UK orders Wedgetail airborne early warning aircraft

Photo: An artist's rendition of an RAF E-7. Crown Copyright


British Defence Secretary Gavin Williamson has signed a $1.98bn deal to purchase five Boeing E-7 aircraft, it has been announced. The E-7 fleet will replace the current Royal Air Force E-3D Sentry aircraft in the Airborne Early Warning and Control (AEW&C) role. The aircraft are known as ‘Wedgetail’ by the Royal Australian Air Force (RAAF), and the deal has been completed on a growing military capability and industrial relationship between the UK and Australia, after the Australian government selected the British Type 26 design for its future frigate.

‘This deal also strengthens our vital military partnership with Australia,’ said Williamson. ‘We will operate the same state-of-the-art F-35 jets and world-class Type-26 warships, and this announcement will help us work even more closely together to tackle the global threats we face.’

Chief of the Air Staff, Air Chief Marshal Sir Stephen Hillier, said: ‘Today’s announcement about the procurement of five E-7 ‘Wedgetail’ Airborne Early Warning and Control aircraft is excellent news for both the RAF and wider defence. This world-class capability, already proven with our Royal Australian Air Force partners, will significantly enhance our ability to deliver decisive airborne command and control and builds on the reputation of our E-3D Sentry Force.’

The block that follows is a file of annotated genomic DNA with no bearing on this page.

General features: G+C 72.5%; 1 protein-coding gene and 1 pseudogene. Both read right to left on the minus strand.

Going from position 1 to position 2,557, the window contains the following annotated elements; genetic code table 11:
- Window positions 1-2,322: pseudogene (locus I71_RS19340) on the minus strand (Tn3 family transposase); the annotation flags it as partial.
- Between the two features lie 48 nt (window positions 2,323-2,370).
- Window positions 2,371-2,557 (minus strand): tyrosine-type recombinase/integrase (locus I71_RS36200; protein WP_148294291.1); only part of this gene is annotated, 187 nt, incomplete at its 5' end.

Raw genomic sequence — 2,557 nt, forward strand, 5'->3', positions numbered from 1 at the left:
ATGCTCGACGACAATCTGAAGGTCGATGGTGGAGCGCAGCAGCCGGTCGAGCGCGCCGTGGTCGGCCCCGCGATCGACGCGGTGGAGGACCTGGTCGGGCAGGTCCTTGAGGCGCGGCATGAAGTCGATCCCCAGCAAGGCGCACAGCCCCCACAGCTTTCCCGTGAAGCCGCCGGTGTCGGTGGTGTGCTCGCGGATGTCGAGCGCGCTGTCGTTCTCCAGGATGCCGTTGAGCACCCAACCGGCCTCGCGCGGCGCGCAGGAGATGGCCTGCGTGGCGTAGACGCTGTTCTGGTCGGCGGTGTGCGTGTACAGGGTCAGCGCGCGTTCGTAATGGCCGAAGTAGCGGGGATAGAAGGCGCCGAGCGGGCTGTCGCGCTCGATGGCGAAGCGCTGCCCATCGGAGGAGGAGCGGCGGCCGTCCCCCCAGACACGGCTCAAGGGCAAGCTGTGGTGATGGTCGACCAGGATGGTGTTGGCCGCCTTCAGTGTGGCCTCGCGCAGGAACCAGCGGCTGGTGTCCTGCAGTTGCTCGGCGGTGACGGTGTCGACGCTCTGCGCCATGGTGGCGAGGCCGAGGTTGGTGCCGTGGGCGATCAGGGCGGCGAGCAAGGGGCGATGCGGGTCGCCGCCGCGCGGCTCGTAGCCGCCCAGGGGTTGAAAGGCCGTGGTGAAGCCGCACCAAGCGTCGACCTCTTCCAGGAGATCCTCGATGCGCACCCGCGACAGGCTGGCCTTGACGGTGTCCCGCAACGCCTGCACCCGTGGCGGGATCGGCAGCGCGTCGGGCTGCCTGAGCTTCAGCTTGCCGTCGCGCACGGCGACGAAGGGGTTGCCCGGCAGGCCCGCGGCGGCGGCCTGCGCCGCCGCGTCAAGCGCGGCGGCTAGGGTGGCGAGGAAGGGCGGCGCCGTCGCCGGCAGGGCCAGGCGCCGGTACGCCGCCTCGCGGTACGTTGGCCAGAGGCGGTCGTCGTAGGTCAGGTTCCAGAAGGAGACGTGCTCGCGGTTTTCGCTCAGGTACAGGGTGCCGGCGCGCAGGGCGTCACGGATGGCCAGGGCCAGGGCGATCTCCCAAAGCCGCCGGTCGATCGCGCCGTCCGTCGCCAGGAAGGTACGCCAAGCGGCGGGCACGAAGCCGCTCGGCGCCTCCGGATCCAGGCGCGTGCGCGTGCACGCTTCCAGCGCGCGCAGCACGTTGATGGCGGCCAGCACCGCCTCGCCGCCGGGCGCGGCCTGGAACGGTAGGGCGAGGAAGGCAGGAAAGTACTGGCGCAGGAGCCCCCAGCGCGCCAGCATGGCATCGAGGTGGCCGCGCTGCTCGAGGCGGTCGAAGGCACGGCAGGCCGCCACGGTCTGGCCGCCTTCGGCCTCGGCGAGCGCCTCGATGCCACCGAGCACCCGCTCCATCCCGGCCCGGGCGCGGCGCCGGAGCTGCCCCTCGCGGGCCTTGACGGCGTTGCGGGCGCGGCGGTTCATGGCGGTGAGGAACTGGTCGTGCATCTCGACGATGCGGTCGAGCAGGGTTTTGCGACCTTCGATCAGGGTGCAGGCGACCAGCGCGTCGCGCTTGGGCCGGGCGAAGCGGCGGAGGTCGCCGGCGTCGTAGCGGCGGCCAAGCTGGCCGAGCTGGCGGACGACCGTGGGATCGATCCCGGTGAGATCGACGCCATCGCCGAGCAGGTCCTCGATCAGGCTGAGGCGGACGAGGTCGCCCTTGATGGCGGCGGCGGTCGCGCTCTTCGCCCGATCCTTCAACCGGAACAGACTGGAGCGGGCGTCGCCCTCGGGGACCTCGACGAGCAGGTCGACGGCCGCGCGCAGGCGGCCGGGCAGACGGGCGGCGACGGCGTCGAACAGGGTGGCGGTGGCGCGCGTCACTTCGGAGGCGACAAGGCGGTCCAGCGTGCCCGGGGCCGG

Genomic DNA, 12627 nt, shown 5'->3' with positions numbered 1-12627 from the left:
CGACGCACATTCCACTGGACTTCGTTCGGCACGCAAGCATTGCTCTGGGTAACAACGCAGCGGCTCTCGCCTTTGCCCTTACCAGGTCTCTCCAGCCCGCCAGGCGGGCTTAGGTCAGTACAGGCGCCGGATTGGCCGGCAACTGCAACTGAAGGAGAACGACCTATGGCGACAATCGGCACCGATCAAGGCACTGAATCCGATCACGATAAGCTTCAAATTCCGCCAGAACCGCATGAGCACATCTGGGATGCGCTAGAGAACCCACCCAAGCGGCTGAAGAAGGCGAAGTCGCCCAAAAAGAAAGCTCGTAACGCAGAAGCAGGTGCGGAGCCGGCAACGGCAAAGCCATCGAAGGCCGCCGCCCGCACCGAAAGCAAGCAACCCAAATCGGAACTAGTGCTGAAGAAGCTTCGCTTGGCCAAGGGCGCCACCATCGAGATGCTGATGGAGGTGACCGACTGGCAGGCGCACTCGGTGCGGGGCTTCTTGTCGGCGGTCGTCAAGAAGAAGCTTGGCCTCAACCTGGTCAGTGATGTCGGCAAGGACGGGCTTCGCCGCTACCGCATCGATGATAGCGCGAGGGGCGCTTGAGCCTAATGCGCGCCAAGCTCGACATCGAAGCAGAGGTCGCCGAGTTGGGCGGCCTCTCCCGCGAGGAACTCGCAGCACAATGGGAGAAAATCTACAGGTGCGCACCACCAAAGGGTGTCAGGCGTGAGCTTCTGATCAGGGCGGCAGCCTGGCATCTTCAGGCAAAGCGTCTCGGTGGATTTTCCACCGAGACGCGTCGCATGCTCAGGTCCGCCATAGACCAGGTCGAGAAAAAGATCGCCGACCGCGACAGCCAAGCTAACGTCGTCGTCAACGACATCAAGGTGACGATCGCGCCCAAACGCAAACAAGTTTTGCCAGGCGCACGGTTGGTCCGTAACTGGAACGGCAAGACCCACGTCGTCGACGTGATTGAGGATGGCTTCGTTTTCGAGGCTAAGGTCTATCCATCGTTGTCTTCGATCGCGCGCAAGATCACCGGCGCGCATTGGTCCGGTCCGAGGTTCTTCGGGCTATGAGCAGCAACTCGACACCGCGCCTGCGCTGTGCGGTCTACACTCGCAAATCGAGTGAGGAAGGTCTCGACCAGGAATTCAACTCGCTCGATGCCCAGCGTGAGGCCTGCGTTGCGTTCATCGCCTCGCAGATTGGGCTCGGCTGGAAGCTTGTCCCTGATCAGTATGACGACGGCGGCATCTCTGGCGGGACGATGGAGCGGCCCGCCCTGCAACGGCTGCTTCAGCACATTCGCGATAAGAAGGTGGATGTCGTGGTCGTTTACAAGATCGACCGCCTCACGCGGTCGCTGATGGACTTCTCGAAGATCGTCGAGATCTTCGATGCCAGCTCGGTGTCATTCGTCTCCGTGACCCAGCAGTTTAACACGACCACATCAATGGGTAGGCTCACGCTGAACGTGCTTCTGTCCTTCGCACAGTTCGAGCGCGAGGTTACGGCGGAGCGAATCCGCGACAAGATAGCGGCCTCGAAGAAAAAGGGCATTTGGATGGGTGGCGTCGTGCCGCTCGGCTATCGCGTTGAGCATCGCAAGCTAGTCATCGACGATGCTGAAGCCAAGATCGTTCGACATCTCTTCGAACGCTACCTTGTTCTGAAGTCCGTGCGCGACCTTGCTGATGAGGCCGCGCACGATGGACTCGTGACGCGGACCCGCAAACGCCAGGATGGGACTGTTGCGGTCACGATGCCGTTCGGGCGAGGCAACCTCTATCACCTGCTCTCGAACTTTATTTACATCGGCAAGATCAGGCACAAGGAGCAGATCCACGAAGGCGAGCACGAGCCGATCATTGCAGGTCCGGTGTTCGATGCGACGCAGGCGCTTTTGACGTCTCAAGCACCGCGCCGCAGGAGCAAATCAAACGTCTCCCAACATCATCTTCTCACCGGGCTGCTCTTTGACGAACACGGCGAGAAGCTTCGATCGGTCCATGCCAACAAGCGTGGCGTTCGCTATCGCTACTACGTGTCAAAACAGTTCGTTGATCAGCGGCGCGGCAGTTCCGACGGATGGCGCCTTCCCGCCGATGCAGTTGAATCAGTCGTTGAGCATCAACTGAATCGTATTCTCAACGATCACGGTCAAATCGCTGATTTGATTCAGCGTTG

Modification of the aircraft will be carried out in the UK by Marshall Aerospace and Defence Group in Cambridge, and there will also be opportunities for British suppliers to be involved in future training and support arrangements, according to the MoD.

Why Wedgetail?
The decision to acquire the E-7 without an open tender has frustrated other AEW&C suppliers. A six-month competition was envisioned in February 2018, but with the E-7 being declared as the only ‘functioning product’, this was cancelled. Saab wrote to the House of Commons Defence Select Committee questioning the rejection of its proposal for its Erieye radar system to be mounted on the Airbus A330. The MoD said the Wedgetail is a proven and reliable aircraft and that it is ready and available in a short timeframe. It combines a 737-700IGW fuselage with wings and undercarriage of the 737-800. Above the fuselage a fixed mounting houses a Northrop Grumman Multirole Electronically Scanned Array (MESA) radar.

The MoD says that the E-7 is a low-risk, readily available, solution to replace the E-3D, which is suffering in terms of operational readiness having been overlooked for major upgrades. The MoD is specifically working for the Australian Wedgetail standard aircraft, rather than the generic E-7 or 737 AEW&C. This is due to a desire to leverage commonality and the huge amount of E-7 fault correction work (dubbed risk reduction) completed by the RAAF, which also operates the P-8 Poseidon and F-35, mirroring the UK. The ability to tap into existing battlespace networks alongside F-35 and P-8 will be a major consideration as will existing national security protocols.

A full report on the Boeing E-7 appeared in the February issue of Combat Aircraft:


Posted in News


Our Instant Issue Service sends you an email whenever a new issue of Combat Aircraft is out. SAVE ON QUEUES - FREE P&P